Please do not block ads on this website.
No ads = no money for us = no free stuff for you!
Standard Enthalpy of Formation or Standard Heat of Formation
The standard heat of formation (standard enthalpy of formation) of a compound is defined as the enthalpy change for the reaction in which elements in their standard states produce products.
At 25°C and 1 atm (101.3 kPa), the standard state of any element is solid with the following exceptions:
| monatomic gases |
(Group 18 or Noble Gases)
| bromine, Br2(l)|
| helium, Heg|
| hydrogen, H2(g)|
Consider a water molecule, H2O.
A molecule of water contains the elements hydrogen (H) and oxygen (O).
The standard heat of formation of liquid water would be defined as the enthalpy change when the elements hydrogen and oxygen in their standard states to produce liquid water.
If the conditions set are 25°C and 101.3 kPa (1 atm), then the standard states for reactants and products are:
- hydrogen exists as a diatomic molecule and is a gas, H2(g)
- oxygen exists as a diatomic molecule and is a gas, O2(g)
- water exists as a molecule and is a liquid, H2O(l)
The chemical reaction for the standard heat of formation per mole of liquid water (standard enthalpy of formation of liquid water) is:
H2(g) + ½O2(g) → H2O(l)
If you looked up the standard enthalpy of formation of liquid water in tables (at 25°C and 1 atm), the value would be given as:
ΔHfo = -285.8 kJ mol-1
This means that when molecular hydrogen gas reacts with molecular oxygen gas, 285.8 kJ of energy will be released for every mole of liquid water that is produced.
If 10 moles of liquid water was produced from molecular hydrogen gas and molecular oxygen gas, then 10 × 285.8 = 2858 kJ of energy would be released.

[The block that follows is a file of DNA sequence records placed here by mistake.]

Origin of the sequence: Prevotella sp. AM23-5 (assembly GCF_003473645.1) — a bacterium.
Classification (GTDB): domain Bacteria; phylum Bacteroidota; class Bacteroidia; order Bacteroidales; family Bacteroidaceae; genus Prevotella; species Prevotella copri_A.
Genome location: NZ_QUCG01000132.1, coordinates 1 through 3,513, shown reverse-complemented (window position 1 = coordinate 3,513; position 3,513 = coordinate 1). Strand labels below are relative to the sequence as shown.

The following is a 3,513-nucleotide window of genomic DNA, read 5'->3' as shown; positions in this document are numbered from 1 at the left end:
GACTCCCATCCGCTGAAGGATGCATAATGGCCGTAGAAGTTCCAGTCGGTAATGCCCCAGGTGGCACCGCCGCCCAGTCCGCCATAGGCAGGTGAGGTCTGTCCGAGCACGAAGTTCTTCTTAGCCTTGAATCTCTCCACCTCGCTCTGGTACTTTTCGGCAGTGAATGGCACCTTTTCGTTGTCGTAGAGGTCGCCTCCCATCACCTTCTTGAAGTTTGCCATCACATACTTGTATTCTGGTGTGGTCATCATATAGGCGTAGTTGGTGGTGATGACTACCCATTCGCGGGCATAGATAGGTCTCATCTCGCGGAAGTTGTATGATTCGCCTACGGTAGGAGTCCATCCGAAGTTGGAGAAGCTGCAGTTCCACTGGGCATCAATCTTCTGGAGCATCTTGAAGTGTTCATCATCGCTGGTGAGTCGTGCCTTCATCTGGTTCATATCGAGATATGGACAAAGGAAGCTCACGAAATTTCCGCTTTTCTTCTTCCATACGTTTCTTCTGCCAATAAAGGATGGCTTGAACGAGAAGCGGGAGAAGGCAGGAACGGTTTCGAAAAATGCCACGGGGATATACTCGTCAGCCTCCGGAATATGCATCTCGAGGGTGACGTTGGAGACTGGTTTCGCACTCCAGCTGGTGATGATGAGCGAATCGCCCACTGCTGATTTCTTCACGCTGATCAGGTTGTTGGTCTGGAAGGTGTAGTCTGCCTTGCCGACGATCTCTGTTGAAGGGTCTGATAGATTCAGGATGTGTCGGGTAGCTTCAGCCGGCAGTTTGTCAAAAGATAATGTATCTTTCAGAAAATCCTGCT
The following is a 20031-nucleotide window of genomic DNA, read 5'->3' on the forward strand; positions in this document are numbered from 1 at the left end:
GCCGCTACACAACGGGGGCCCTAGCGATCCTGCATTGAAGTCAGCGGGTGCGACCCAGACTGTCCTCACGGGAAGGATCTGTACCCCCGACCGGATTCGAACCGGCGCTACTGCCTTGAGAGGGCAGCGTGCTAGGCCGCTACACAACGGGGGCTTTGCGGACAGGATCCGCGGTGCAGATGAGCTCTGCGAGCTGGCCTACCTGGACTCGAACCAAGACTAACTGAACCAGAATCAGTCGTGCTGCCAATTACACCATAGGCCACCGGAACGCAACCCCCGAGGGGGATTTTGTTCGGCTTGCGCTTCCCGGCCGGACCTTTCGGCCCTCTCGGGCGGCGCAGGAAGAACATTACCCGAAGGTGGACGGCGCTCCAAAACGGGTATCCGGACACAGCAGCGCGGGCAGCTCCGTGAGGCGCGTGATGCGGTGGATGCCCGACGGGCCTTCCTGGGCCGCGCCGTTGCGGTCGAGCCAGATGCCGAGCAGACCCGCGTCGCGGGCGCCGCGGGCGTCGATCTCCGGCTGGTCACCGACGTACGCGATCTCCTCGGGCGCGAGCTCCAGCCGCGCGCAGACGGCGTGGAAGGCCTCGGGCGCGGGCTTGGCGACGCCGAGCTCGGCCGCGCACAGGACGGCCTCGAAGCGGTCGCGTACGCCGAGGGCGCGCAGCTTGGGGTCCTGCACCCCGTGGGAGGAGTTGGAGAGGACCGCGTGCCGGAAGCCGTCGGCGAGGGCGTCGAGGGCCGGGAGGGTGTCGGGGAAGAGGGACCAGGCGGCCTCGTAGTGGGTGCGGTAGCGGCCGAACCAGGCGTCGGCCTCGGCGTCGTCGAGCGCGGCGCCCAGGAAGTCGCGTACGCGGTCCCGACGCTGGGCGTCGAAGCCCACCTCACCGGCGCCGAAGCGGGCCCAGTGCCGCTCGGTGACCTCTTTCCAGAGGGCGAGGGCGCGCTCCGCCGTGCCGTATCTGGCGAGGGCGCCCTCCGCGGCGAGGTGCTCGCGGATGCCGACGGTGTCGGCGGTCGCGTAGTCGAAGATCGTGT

Similarly, if 0.1 moles of liquid water was produced from molecular hydrogen gas and molecular oxygen gas, then 0.1 × 285.8 = 28.58 kJ of energy would be released.
The values for the standard enthalpy of formation for a number of different compounds at 25°C is given in the table below:
Note that the standard heat of formation (enthalpy of formation) of some compounds is positive and for others it is negative:
- ΔHfo = + (a positive value)
Overall, energy is absorbed when the elements in their standard states form the compound.
Formation of the compound is an endothermic reaction.
- ΔHfo = - (a negative value)
Overall, energy is released when the elements in their standard states form the compound.
Formation of the compound is an exothermic reaction.
Calculating Heat of Reaction Using Standard Heat of Formation Data
Consider the reaction in which gaseous hydrogen chloride (HCl(g)) reacts with gaseous ammonia (NH3(g)) to produce solid ammonium chloride (NH4Cl(s)) at 25°C.
NH3(g) + HCl(g) → NH4Cl(s)
From the table of values for Standard Enthalpy of Formation at 25°C given in the previous section, we find that the standard enthalpy of formation of ammonium chloride (NH4Cl(s)) is -314.4 kJ mol-1.
That is, the formation of 1 mole of solid ammonium chloride (NH4Cl(s)) from the elements nitrogen, hydrogen and chlorine in their standard states releases 314.4 kJ of energy.
Therefore we can write a chemical equation to represent this reaction as shown below:
½N2(g) + 2H2(g) + ½Cl2(g) → NH4Cl(s) ΔHfo = -314.4 kJ mol-1
But where will these elements come from in order to react?
They can come from the reactant molecules breaking apart.
Hydrogen chloride molecules could break apart to provide molecules of hydrogen and chlorine gas according to the following chemical equation:
HCl(g) → ½H2(g) + ½Cl2(g)
But how much energy will be absorbed or released to do this?